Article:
top of page
  • Aditya Roy

Controversy Erupts Over Ram Mandir Consecration Celebrations And Ram Ke Naam Screening

Ashoka University is a microcosm of India’s political dichotomy; perceived by the political right as a hyper-liberal bubble of privilege, and by the left as an adulator of the ruling government. Embodying this contradiction, two contrasting events took place within twelve hours on Monday — a live screening of the consecration of the Ram Janmabhoomi temple followed by a Bhajan Sandhya and Aarti in celebration, and, a screening of Anand Patwardhan’s national award-winning 1992 documentary Ram ke Naam (In the Name of God), which explores the Vishwa Hindu Parishad’s campaign to sanction the construction of a ‘Ram Mandir’ at the site of the Babri Masjid.

The Edict interviewed some students associated with both events and a few other students in attendance. Sources who wished to remain anonymous have been given a numerical identifier based on the order of interviews taken.

Historical Context

The Ayodhya Mandir-Masjid dispute finds its origin in the mid-nineteenth century, first coming into the limelight during the Hindu-Muslim riots incited in 1853 when Nirmohi Akhara, a Hindu religious denomination, claimed that a Hindu temple was demolished to construct the mosque. In independent India, the dispute took a legal turn after idols of the deity Ram were purportedly placed under the dome of the Babri Masjid on the night of 22nd December 1949. 

The dispute triggered massive political and social polarization, with significant events including L.K. Advani's Rath Yatra from Somnath launched in 1990 to amplify the demand for the Ram Mandir. The yatra concluded in Ayodhya with clashes between Kar Sevaks and the police, resulting in some volunteer casualties. In 1992 the mosque was demolished by Kar Sevaks affiliated with Vishwa Hindu Parishad (VHP) amongst other organisations. 

After a nearly 70-year legal battle, a five-judge constitutional bench granted the disputed land to the Ram Janmabhoomi Teerth Kshetra Trust, established by the Government of India, which oversaw the construction and management of the temple. The judgement also ordered an alternative five-acre plot in Ayodhya to be awarded for the construction of a mosque. The Uttar Pradesh government subsequently allotted the land to the Uttar Pradesh Sunni Waqf board.

The previous Monday, i.e. 22nd January 2024, marked the prana-pratishtha (consecration) ceremony of the deity Ram Lalla in the temple. 

Ram Mandir Prana-Pratishtha Screening & Bhajan Sandhya & Aarti

Between 11:00 AM and 1:00 PM, a group of students organised a screening of the Ram Mandir consecration in the Residence Hall 1 common room. This was followed by another independently organised bhajan sandhya [an evening of devotional music] and aarti [a Hindu worship ritual] event from 5:00 PM to 7:00 PM at the bleachers adjacent to the football field.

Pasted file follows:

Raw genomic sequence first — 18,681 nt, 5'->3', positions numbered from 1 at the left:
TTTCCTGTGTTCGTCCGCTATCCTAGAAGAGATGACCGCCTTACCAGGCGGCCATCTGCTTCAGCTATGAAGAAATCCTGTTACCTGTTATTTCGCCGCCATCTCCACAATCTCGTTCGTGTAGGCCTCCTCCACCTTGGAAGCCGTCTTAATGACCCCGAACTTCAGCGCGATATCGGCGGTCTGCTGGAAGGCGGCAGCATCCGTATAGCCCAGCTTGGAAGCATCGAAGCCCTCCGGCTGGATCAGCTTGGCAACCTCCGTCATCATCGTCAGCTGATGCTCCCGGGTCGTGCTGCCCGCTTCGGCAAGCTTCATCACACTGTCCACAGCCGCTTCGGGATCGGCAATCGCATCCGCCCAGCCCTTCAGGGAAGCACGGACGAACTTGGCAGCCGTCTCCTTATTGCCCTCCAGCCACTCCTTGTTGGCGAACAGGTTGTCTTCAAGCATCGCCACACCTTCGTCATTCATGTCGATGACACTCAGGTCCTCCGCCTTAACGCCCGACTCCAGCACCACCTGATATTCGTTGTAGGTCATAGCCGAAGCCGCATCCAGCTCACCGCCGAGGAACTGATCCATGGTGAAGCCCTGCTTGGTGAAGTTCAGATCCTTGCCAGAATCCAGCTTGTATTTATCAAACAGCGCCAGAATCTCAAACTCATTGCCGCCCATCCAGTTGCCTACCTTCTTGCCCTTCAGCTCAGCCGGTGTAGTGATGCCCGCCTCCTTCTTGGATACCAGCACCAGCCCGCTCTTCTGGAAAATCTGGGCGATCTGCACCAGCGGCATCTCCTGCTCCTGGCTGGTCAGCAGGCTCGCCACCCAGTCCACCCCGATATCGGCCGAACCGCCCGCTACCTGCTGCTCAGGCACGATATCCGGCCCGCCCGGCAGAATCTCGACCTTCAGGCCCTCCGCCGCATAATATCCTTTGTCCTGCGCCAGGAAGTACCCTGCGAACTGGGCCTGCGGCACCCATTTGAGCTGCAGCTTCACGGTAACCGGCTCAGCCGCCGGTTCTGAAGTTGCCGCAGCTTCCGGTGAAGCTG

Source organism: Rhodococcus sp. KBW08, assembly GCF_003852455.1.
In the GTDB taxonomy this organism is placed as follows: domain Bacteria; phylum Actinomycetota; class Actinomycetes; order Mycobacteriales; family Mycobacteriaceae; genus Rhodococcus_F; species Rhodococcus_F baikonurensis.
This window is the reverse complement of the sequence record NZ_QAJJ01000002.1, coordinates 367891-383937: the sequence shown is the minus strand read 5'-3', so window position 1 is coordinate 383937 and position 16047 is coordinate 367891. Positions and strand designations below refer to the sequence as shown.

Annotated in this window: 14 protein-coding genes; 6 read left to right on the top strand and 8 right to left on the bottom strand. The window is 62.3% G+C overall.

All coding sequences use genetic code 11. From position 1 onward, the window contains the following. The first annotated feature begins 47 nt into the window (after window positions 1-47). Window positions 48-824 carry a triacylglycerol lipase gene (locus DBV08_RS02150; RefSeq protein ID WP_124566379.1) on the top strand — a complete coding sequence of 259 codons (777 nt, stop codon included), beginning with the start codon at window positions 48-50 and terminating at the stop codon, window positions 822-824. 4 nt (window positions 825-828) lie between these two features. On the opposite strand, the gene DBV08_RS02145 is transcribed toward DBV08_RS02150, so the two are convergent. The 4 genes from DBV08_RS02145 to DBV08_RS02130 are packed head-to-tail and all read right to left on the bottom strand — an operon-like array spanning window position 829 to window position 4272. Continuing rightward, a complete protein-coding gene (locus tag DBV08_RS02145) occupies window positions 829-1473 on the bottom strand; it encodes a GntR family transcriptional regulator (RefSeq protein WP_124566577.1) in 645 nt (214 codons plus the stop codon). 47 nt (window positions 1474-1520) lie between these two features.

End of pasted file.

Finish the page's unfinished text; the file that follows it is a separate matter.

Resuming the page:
The event recorded a turnout of over 100 attendees within its two-hour timespan. A significant proportion of the attendees was composed of first and second-year undergraduate students, as well as Young India Fellows (YIFs). 

Student One, an organiser of the bhajan sandhya and aarti, told The Edict, “This started a vague idea amongst friends and our main reason behind organising this event is to celebrate the commemoration of the Ram Lalla deity in our own way.”

When asked about using a secluded outdoor space in the university to organise the event, they claimed that they had requested a venue like Takshila, but were denied permission as the event would go against the guidelines for the organisation of religious events in public university spaces under Student Life Office (SLO). 

The Edict understands that this could be due to the evaluation and procedure rules of Pre-event procedure in the Policy Of Religious And Cultural Festivals 2022 — "Festival events must not entail any religious content or rituals, but solely their spirit, essence and cultural aspect."

Expressing their disappointment with the student reaction, student One reported feeling “truly unhappy” as they had experienced “hostile treatment of any ‘Hindu’ activity on campus because of which students are always fearful, and either censor or hide our faith to avoid hateful reactions from others.”

Prakhar Singhania (UG’24), an attendee, elaborated on why 22nd January was a special day to him: “Being a staunch believer of Hinduism who worships daily at home, I view religion as a school.” Prakhar also mentioned that festivals like these allow devotees to “revise the values delivered by Ram Bhagwan”.

A group of organisers added that event posters describing the context behind the celebration were found torn. The Edict understands that out of the 8 posters put around campus, the majority of them were torn down. 

We were also presented with evidence that, on an open WhatsApp group of the Democracy Collective, taking down posters of the Bhajan Sandhya and Aarti was discussed by some members. 

When questioned about the above accusation, Student Five, associated with the screening, pointed The Edict to similar incidents whereby posters put up by the Democracy Collective and the Social Justice Forum advertising ‘political’ events have been frequently “torn” or “taken down” by students and university administration.

Members of the Social Justice Forum (SJF) have, in the past, publicly discussed the difficulties associated with having posters for events organised by them — such as the memorial for student activist Rohith Vemula and journalist Gauri Lankesh, held on the Monday following DEMCOL’s screening, torn down. 

Student One concluded the bhajan sandhya and aarti by emphasising the students associated with the event are not “bigots. . . who are here to spread hatred.”